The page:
Hot on the New Orleans music scene is rising alt-pop artist Sari Jordan, whose recently released EP, Sing to the Moon, has captivated listeners with its light and uplifting “bubbly wonderland” 4-track collection. Jordan’s voice – known for its raw honesty and playful boldness that oscillates from smoky-sweet soft to big-hearted belt and back again – commandeers ears with a confident, stated presence as the debut EP features a tasting menu of original music essentially ripped from diary entries over the past couple of years. The project is an amalgamation of Sari’s kaleidoscopic influences, embodying elements of Lianne La Havas, Phoebe Bridgers, Billie Holiday, Nai Palm of Hiatus Kaiyote, and Billie Eilish, in a succulent gumbo with Sari’s own gossamer, angelic style.
Exploring notions of self-discovery, healing, unrequited love, introspection, and closure, Jordan gifts listeners with a well-crafted collection of stories that reach the soul – a byproduct of Jordan’s own journey. Sing to the Moon appeals to a musical palate that is vulnerable, light-hearted, honest, and soulful. Jordan’s Norah Jones-esque vocals are seamlessly complemented by a modern take on jazz-pop instrumentals that run throughout this record. Jordan’s “learning-through-doing” approach to artistry not only applies to her recording process for this album but also shines through in lyrical themes. Jordan sings about cycles of conflict, healing, and closure – all intertwined in a reflection of the past and shines through as a standout up-and-coming artist both artistically and spiritually with the picture she has painted in this release. Each track on the album encapsulates a distinct emotion and storytelling style, and Jordan’s experience as a live performer in New Orleans shines through with dynamic live band arrangements and the gentle yet commanding presence she forges.
We chatted with the soulful songstress about the new EP and the stories and diary entries behind each one.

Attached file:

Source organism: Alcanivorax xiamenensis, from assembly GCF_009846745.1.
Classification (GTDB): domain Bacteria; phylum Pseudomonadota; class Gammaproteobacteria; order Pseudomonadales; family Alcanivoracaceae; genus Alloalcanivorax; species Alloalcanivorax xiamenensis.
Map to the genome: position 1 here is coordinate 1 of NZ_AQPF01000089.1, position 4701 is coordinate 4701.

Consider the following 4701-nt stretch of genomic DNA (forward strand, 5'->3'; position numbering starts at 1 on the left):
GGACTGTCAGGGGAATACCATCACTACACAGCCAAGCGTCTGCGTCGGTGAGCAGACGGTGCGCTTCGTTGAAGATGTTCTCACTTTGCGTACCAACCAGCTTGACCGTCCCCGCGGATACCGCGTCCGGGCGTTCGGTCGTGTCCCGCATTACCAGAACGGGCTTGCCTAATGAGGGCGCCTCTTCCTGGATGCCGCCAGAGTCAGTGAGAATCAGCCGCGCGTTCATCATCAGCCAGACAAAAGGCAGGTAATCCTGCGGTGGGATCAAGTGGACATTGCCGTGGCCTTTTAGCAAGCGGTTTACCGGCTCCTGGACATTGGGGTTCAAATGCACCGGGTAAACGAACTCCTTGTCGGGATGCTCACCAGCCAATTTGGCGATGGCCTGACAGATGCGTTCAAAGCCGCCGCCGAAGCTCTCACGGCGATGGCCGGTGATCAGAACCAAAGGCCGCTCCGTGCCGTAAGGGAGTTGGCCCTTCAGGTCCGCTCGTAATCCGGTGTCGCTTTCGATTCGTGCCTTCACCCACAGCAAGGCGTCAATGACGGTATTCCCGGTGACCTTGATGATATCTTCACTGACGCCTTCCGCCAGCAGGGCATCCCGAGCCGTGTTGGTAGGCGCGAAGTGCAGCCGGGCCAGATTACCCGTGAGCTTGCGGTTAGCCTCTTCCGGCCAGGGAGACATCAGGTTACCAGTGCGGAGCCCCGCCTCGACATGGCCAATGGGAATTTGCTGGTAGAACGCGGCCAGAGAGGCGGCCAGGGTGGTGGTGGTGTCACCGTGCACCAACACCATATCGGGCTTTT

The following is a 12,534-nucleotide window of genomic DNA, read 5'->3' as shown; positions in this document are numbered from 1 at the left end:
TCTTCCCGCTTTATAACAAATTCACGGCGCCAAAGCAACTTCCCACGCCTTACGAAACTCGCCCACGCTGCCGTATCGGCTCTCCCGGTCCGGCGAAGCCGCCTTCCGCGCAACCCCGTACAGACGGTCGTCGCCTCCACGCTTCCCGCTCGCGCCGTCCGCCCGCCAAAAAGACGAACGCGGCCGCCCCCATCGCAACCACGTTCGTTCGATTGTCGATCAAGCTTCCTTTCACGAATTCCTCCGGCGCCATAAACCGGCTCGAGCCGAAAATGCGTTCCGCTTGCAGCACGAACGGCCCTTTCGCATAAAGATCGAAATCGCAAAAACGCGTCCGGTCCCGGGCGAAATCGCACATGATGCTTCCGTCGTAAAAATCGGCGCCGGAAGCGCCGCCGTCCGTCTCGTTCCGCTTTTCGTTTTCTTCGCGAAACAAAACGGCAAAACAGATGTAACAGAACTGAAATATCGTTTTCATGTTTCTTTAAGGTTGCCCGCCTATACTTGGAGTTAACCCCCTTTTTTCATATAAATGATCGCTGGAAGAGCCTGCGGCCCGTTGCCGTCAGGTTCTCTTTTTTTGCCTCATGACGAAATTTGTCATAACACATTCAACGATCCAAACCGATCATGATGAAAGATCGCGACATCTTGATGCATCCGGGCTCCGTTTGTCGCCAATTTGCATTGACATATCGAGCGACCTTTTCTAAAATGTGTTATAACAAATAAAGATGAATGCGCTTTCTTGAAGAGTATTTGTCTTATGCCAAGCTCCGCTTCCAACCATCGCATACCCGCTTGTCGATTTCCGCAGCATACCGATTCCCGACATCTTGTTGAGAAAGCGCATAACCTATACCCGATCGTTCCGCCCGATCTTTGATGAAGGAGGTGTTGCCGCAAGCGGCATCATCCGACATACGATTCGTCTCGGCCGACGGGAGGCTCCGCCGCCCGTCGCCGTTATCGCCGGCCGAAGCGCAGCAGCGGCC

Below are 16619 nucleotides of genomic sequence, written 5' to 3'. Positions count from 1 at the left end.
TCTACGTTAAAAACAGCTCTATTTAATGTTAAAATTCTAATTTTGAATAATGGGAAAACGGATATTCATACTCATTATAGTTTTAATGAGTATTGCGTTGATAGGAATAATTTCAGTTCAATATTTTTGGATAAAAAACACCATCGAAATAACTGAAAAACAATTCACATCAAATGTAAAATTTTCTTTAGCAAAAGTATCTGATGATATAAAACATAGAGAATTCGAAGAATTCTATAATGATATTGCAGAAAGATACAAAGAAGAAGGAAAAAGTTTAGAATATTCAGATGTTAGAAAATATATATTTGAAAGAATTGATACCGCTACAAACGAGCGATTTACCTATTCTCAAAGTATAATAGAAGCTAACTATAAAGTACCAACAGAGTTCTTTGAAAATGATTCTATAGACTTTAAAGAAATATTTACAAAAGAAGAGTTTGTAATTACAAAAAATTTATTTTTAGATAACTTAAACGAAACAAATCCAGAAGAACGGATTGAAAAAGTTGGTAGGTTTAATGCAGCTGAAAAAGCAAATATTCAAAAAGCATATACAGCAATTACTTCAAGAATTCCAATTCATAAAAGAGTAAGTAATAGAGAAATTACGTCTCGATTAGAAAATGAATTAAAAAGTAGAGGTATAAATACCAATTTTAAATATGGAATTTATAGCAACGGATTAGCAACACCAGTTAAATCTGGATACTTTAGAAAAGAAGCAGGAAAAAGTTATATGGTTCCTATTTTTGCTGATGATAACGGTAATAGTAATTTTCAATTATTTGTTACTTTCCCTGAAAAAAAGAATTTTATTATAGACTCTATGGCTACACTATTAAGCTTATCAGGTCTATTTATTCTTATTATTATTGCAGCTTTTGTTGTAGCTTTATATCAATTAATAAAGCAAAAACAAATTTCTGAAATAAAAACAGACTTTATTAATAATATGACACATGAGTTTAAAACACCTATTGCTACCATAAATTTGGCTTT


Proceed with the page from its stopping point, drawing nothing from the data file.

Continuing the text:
“Desire. I was so sick of it and wanted its cycle to diverge, so I surrendered to it. The form of the song was inspired by old Broadway ballads and standards with a verse before them, hence the a cappella intro. This song was written melody first. From there, I poked the changes out on ukulele while sitting on a beach. The original memo has ocean waves in it. The melody dragged the chords out of my fingers in the way I felt like I was being dragged along by something, one thing leading to the next, in cycles. I love the way the story is tied up via the ending of the song, with Lex Warshawsky (bass) and Alfred Jordan Jr. (drums) intuitively choosing their moments so beautifully.”
“My heart was shredded, and I was speechlessly angry beyond what I had ever known before. Deep in my anger, sadness, and grief, I found the tool of self-focus, wherein I decide what is true for me, and I honor that. This song was written from a ukulele riff with a pretty major7 shape that was new to me. I think I went for the chord melody because I didn’t want my voice to be alone, and then the song was there for me.”
3. “Sing To The Moon”
“I wanted this song to be a way for me to honor connections with now-distant friends and lovers from my past, while being grounded in my present. It’s also a love letter to New Orleans, a city that has been known, historically and in the words of my college English professor, as a place for ‘radical self-fashioning.’ I am finding and becoming my adult self in this city, and I am profoundly grateful for that.
“This song was written melody first. From there, traditional New Orleans music and the easygoing nature of many of the people I’ve met here really spoke to me through the changes and style. I like the way that kind people explain things to me very slowly. So that’s sort of what I’m going for lyrically as well. The rhythm section nailed this song, especially Max Bronstein on guitar. His playing all over this whole record totally just blew me away, from the nylon in Daydreams to the solo he rips in Ceasefire! And that’s Drew Baham on the flugelhorn; I love this solo so much.”
4. “Deep End”
“Fans tend to relate to this one hard. Healing from any kind of grief or heartbreak is difficult and super confusing. Coming out of its fog can feel disorienting. This song is meant to be my affirmation that I need time alone to be with my feelings and tend to my garden. This song comes from discovering some magic in a mandolin. I was particularly in love with Adam Melchor, the Punch Brothers, Maggie Rogers, and Phoebe Bridgers at the time. All of my deeply sensitive indie influences made it into this one, and the whole band (especially Keenan McRae (production), Merell Burkett (keys), and Jerry Henderson (bass)) really took it to a new place that feels all our own.”